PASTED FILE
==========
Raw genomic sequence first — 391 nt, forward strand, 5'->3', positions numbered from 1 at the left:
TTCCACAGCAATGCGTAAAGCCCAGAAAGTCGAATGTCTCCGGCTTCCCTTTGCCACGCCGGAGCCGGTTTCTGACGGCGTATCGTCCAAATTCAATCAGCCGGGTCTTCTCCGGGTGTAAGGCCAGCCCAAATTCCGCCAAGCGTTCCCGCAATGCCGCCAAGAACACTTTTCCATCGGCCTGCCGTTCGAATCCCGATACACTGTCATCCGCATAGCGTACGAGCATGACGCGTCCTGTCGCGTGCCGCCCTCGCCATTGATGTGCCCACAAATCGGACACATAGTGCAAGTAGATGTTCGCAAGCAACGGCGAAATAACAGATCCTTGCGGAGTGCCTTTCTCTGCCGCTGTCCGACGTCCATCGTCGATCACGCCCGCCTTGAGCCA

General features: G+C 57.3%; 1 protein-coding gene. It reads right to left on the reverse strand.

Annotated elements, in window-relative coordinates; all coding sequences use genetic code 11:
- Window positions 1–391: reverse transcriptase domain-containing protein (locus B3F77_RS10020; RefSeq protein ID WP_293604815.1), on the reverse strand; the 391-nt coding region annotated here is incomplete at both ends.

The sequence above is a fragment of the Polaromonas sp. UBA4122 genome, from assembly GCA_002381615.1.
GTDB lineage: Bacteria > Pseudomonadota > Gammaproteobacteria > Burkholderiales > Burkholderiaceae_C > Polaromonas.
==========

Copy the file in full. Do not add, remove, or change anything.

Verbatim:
Raw genomic sequence first — 391 nt, forward strand, 5'->3', positions numbered from 1 at the left:
TTCCACAGCAATGCGTAAAGCCCAGAAAGTCGAATGTCTCCGGCTTCCCTTTGCCACGCCGGAGCCGGTTTCTGACGGCGTATCGTCCAAATTCAATCAGCCGGGTCTTCTCCGGGTGTAAGGCCAGCCCAAATTCCGCCAAGCGTTCCCGCAATGCCGCCAAGAACACTTTTCCATCGGCCTGCCGTTCGAATCCCGATACACTGTCATCCGCATAGCGTACGAGCATGACGCGTCCTGTCGCGTGCCGCCCTCGCCATTGATGTGCCCACAAATCGGACACATAGTGCAAGTAGATGTTCGCAAGCAACGGCGAAATAACAGATCCTTGCGGAGTGCCTTTCTCTGCCGCTGTCCGACGTCCATCGTCGATCACGCCCGCCTTGAGCCA

General features: G+C 57.3%; 1 protein-coding gene. It reads right to left on the reverse strand.

Annotated elements, in window-relative coordinates; all coding sequences use genetic code 11:
- Window positions 1–391: reverse transcriptase domain-containing protein (locus B3F77_RS10020; RefSeq protein ID WP_293604815.1), on the reverse strand; the 391-nt coding region annotated here is incomplete at both ends.

The sequence above is a fragment of the Polaromonas sp. UBA4122 genome, from assembly GCA_002381615.1.
GTDB lineage: Bacteria > Pseudomonadota > Gammaproteobacteria > Burkholderiales > Burkholderiaceae_C > Polaromonas.